Food pantry research featured in national magazine
Tracy Noerper’s research into the service areas of church food pantries was highlighted by Christianity Today
Janel Shoun-Smith | 615.966.7078 |
The consequences of the Covid-19 pandemic have changed how Americans view many aspects of life, including food. With the economic downturn brought by the 2020 lockdowns, more and more families began relying on food pantries, including those operated by church congregations.
Tracy Noerper, registered dietitian and assistant professor of nutrition, certainly appreciated the importance of food pantries as she had already been working on an analysis of who church-operated food pantries serve in 2015-2018.
In February, her completed research, published in the Journal of Nutrition Education and Behavior, was highlighted in the national magazine Christianity Today.
Two Lipscomb Dietetic Internship Program students also analyzed Nashville’s food pantries during the pandemic. Learn more here.
Noerper herself was featured in Christianity Today commenting on her study in which she analyzed the reach and nutritional composition of almost 50 church-based food pantries in the Greater Nashville area.
“I wanted to see how connected we are across the city and if there are adequate resources across the city,” Noerper is quoted as saying in the article. “What I found was benevolence playing out in many different ways. There are just so many goodhearted people, and it ties us all together.”
Noerper’s study found that the food pantries of medium-size churches in Nashville serve people on an average of seven or eight zip codes; pantries of large churches, defined as those with 300 members or more, serve people in an average of six zip codes; and small churches, with fewer than 100 members, serve people in three zip codes.
Noerper became interested in studying church food pantries, appropriately enough, in church, as she read her home congregation’s bulletin. The “Grocery Grabs” section let members know what kinds of food were needed in the church food pantry.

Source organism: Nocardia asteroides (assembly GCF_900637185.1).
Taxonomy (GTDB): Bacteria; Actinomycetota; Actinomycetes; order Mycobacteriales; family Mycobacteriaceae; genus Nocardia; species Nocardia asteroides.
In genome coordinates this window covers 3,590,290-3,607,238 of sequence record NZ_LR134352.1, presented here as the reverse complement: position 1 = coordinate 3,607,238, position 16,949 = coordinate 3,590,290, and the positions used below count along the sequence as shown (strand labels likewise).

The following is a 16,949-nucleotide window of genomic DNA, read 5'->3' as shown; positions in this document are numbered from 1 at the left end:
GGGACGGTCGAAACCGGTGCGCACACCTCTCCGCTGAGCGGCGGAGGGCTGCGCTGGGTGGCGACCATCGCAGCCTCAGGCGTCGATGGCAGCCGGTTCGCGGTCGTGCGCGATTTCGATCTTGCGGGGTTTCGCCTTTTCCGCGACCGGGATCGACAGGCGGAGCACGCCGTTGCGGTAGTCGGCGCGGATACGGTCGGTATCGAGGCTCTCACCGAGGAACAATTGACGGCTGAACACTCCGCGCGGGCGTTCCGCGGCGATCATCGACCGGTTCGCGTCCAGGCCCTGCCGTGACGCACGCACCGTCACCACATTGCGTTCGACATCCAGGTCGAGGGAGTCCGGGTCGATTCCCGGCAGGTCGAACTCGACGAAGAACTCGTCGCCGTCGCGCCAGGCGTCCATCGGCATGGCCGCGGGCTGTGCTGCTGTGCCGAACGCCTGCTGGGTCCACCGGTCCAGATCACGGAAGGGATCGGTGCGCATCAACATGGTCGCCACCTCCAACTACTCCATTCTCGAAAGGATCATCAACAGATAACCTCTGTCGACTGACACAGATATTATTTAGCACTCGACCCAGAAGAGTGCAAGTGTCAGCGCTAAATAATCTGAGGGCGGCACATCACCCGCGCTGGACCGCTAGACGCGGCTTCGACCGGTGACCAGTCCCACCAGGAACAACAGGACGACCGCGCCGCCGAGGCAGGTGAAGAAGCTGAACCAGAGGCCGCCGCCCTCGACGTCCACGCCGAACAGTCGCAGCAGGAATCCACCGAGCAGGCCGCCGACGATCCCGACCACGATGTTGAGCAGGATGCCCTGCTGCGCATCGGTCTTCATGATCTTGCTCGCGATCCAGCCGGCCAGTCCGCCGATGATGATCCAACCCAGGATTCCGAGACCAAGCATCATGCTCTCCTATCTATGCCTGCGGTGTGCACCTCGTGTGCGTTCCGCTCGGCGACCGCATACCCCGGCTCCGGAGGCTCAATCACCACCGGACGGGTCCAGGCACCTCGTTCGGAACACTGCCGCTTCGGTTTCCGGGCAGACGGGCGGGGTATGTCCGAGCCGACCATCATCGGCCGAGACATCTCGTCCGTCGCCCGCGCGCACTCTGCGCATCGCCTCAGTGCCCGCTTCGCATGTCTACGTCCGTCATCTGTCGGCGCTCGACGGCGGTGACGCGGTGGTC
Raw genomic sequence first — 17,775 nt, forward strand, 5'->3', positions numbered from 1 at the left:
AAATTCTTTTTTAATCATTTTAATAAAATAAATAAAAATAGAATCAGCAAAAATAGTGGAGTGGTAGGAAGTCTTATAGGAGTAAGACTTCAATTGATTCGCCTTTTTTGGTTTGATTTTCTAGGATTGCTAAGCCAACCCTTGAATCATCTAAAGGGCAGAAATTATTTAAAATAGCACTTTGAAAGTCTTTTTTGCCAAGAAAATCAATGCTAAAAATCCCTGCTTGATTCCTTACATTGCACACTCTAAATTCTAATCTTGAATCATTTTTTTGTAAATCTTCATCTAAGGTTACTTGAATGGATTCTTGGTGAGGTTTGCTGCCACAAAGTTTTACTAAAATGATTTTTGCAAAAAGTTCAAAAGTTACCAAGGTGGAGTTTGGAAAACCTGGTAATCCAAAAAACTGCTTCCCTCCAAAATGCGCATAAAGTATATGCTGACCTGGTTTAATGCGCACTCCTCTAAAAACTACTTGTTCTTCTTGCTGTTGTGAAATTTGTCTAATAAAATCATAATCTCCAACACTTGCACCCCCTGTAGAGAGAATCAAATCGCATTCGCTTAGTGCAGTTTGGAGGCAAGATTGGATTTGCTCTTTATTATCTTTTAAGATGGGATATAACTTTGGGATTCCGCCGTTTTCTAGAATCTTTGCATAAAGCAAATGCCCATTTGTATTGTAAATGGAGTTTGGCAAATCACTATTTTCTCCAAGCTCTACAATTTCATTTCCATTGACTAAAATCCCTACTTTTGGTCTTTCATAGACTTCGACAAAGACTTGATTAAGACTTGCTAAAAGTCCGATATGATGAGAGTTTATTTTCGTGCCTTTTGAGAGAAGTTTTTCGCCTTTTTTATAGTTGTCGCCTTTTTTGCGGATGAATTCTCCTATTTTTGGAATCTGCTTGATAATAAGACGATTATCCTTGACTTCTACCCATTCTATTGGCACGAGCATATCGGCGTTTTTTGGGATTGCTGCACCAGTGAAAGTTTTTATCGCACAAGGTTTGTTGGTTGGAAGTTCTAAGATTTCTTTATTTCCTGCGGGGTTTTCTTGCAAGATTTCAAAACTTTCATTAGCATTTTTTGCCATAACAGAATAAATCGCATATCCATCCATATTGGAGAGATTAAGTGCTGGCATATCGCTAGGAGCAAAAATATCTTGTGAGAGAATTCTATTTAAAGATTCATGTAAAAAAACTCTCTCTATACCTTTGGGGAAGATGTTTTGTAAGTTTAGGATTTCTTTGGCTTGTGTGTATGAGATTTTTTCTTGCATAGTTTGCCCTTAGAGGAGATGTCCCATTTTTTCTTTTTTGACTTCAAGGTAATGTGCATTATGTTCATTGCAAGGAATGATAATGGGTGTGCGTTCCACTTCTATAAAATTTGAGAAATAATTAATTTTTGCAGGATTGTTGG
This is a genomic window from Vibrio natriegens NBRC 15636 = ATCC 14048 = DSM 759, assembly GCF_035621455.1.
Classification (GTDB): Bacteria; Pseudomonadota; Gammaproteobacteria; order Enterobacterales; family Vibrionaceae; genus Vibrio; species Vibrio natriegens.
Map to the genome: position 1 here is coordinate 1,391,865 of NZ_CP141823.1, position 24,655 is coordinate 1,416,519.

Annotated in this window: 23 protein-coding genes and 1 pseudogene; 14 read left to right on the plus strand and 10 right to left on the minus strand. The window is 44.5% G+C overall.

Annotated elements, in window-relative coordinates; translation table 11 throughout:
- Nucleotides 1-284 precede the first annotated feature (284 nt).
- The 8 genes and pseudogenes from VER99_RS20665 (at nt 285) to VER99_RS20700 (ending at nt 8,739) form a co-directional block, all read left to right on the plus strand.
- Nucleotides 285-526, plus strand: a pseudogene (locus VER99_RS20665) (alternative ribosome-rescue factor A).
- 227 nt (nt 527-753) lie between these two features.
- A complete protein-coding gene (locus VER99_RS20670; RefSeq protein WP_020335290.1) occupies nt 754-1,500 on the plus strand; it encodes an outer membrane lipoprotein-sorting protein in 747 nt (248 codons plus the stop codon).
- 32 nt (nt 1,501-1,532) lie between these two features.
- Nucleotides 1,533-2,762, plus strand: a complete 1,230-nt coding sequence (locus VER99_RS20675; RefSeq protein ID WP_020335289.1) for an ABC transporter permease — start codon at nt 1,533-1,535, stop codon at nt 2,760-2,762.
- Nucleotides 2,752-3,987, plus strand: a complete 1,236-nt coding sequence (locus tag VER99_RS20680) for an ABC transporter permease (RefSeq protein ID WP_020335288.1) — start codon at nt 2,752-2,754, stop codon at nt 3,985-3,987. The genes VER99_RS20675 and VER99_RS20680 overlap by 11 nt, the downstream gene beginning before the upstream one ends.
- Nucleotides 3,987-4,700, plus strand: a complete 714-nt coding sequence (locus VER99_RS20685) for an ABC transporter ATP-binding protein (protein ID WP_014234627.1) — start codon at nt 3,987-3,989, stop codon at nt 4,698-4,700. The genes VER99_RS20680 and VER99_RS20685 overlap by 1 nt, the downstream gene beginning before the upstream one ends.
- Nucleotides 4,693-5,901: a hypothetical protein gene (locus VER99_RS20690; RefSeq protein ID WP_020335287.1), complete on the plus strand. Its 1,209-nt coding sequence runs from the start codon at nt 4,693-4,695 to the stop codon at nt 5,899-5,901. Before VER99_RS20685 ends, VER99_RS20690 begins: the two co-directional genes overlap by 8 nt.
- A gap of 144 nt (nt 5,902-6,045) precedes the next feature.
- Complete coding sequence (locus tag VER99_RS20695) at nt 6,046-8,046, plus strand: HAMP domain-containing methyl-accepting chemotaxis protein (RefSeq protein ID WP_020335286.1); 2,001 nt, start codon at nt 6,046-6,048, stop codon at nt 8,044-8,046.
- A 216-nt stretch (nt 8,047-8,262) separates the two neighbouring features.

She personally travelled to 46 local church food pantries within Davidson County to interview the operators.
In addition to determining the geographic reach of the pantries, Noerper found that, on average, church food pantries provided plenty of protein, vegetables and grains, but were often short on fruit, dairy and whole grains.
“My recommendation was to add more shelf-stable milk, whole grain cereal and fruit canned in its own juice. That could go a long way to meet the nutritional needs of clients,” she said. “You can find each of those items at a local dollar store, so for a few dollars a donor can really improve the overall nutritional impact of those food bags. That goal is fairly attainable if people just knew to give more of those items.”
Noerper conducted the research before joining the Lipscomb faculty in 2018, but she now uses her insights on food pantries in Lipscomb classes such as the maternal and childhood nutrition class, where students conduct a survey of community resources available to help children and mothers.